2013 in Review: Brazil and Seattle Wednesday, Jan 1 2014 

As the new year begins, it feels like the right time to look back at 2013 and think about the year. PJ and I agree that 2013 was a pretty great year for us. We traveled, enjoyed museums, music, and theater, saw friends and family, and generally appreciated the life we have made together. Since I didn’t blog much in 2013, I plan to write a series of short(ish) posts about the things we did and saw in 2013. These will then lead into my annual favorites lists. Hopefully I’ll get them all done before work takes up all of my time again!

This post will be about our travels in 2013. We only made it to New York City once in 2013, which was significantly less than in 2012 (when I was there three times!). Conversely, I visited San Antonio three times in 2013. My younger sister and her husband had their first child in 2012, and I’m totally in love with her. I’ll be going back a lot in the coming years. For our annual summer trip abroad we returned to South America and visited four places in Brazil. It was a whirlwind tour of the country during their early winter, but it was a wonderful experience. And we visited Seattle for the first time to visit one of PJ’s longtime friends and her wife. All of the trips were great, but I thought I would post a few pictures and comments from just two of the trips here: Brazil and Seattle.


Brazil is a beautiful country. We were there before the riots; if we had gone after them, it might have changed our perspective somewhat. We started in Rio de Janeiro. We spent our first afternoon on the beach. I enjoyed watching this guy, who seemed to be gay or trans, braiding women’s hair for a small fee:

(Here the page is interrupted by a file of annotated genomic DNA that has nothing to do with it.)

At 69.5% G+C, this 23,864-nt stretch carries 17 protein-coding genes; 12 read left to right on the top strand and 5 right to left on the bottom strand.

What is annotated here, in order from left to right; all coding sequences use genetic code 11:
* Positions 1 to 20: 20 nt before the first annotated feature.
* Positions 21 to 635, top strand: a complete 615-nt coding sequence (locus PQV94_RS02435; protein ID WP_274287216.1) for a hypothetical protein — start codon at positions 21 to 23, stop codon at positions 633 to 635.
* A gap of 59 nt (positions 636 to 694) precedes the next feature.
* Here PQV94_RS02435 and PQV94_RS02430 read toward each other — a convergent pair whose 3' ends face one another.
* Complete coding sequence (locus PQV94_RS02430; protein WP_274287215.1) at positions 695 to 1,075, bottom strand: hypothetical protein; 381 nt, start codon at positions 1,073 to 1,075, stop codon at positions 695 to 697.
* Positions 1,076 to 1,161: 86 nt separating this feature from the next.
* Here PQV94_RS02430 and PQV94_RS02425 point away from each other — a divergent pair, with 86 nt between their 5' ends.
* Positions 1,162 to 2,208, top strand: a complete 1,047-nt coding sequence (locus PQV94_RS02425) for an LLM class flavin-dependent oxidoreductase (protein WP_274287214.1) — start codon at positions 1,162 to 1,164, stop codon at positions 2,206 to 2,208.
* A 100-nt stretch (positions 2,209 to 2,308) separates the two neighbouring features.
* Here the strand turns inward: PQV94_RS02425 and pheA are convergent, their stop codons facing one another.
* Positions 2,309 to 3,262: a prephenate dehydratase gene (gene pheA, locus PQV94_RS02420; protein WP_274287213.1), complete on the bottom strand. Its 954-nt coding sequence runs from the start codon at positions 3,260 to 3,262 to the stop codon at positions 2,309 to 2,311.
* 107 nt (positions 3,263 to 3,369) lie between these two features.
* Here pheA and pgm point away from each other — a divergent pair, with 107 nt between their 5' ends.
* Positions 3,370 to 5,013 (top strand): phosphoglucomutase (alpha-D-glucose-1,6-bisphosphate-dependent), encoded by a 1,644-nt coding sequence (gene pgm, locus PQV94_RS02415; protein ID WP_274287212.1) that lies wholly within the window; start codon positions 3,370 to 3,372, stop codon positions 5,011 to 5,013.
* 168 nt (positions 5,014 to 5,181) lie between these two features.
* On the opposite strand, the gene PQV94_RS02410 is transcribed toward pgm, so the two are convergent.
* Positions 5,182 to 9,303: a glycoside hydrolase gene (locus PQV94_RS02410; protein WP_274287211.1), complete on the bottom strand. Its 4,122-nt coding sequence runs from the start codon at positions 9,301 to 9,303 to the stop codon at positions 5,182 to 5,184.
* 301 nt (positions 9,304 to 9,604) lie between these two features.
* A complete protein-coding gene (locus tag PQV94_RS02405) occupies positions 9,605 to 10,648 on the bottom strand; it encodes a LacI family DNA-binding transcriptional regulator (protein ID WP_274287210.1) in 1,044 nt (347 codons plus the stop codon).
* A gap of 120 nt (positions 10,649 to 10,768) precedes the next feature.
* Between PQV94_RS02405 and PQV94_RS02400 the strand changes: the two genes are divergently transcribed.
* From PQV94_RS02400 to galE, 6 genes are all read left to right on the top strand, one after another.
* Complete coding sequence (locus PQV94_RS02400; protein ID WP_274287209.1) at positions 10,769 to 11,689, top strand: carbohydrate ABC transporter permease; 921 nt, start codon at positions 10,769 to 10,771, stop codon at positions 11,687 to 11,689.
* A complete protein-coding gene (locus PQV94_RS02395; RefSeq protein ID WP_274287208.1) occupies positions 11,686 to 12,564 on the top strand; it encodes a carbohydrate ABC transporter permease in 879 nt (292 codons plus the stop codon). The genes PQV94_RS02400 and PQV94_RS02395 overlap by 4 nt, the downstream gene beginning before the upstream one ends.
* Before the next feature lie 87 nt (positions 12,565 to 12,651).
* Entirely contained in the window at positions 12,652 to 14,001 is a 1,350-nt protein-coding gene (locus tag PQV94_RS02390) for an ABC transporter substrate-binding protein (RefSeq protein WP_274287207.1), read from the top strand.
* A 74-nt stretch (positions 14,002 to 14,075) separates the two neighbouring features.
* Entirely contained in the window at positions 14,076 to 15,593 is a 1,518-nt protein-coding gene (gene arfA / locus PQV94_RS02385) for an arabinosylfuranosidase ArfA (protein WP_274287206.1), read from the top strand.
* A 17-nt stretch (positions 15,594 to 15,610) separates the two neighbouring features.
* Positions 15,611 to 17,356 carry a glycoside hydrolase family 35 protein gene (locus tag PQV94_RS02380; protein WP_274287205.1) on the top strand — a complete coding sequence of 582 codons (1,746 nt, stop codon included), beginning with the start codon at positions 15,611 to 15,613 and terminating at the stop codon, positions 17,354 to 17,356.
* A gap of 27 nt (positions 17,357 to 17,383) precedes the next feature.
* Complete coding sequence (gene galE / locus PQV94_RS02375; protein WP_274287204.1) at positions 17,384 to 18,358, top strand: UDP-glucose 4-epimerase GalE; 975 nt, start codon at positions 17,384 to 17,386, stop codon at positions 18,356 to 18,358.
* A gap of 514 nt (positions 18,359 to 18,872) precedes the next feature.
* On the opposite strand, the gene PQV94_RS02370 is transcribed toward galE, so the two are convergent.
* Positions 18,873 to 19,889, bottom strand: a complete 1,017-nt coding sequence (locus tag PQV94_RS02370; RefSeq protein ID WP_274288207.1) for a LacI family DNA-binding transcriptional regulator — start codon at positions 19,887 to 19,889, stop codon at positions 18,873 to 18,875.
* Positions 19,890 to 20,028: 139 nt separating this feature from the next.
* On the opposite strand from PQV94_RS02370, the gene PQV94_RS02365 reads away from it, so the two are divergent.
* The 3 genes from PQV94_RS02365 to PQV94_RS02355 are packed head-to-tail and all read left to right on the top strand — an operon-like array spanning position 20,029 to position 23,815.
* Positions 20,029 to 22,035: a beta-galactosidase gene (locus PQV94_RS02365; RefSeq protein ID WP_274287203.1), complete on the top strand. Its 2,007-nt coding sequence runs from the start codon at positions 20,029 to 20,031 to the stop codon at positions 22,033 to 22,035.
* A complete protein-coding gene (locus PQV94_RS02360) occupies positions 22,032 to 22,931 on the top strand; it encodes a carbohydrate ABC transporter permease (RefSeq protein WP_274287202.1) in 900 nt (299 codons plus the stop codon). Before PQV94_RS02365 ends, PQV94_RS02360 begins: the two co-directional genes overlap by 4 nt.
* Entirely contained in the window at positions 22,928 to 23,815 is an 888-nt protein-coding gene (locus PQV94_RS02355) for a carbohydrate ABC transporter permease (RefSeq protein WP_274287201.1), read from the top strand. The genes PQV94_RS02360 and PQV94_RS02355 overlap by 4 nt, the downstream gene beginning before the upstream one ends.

Maybe we were just hungry, but the cheap lunch we had that day was great — I had a ham and cheese crepe with a local beer. Yummy! We also tried fish balls — balls of fish meat that were battered and then deep-fried.


Visiting Peru, Part 2: Machu Picchu Tuesday, Jul 5 2011 

Since the whole point of our trip was to visit Machu Picchu, I thought I would write about it before moving on to other aspects of our trip. We arrived in Cusco last Monday, and stayed there until Wednesday morning, when we caught the train to Aguas Calientes, a small town nestled in the base of the mountains below Machu Picchu.

A veiw from our train to Aguas Calientes

The train trip was exciting, since the views were breathtaking: mountains, Inca terraces, and rivers illustrate a) just how difficult the terrain is and b) how impressive it is that the Inca were able to settle here.

We could also see a bit of the Inca Trail that hikers can take to get to Machu Picchu:

Part of the Inca Trail to Machu Picchu

Almost as soon as our train arrived at Aguas Calientes, where our transit officer met us at the station and had us give our backpacks to the hotel porter, we met up with our tour guide and a small group of tourists and were on the bus up to Machu Picchu.


Visiting Peru, Part 1: An Overview Monday, Jul 4 2011 

PJ and I spent last week in Peru. Our main goal in planning this vacation was to see Machu Picchu, the “Lost City of the Incas,” as Hiram Bingham famously called it. This also meant spent most of our week abroad in Cusco, the largest city near Machu Picchu. Before writing what I hope will be several posts about everything we did, I thought I would start with an overview of our trip. It was an amazing experience. We learned a lot, saw magnificent sites, and ate some delicious food. What more could you want from a vacation?!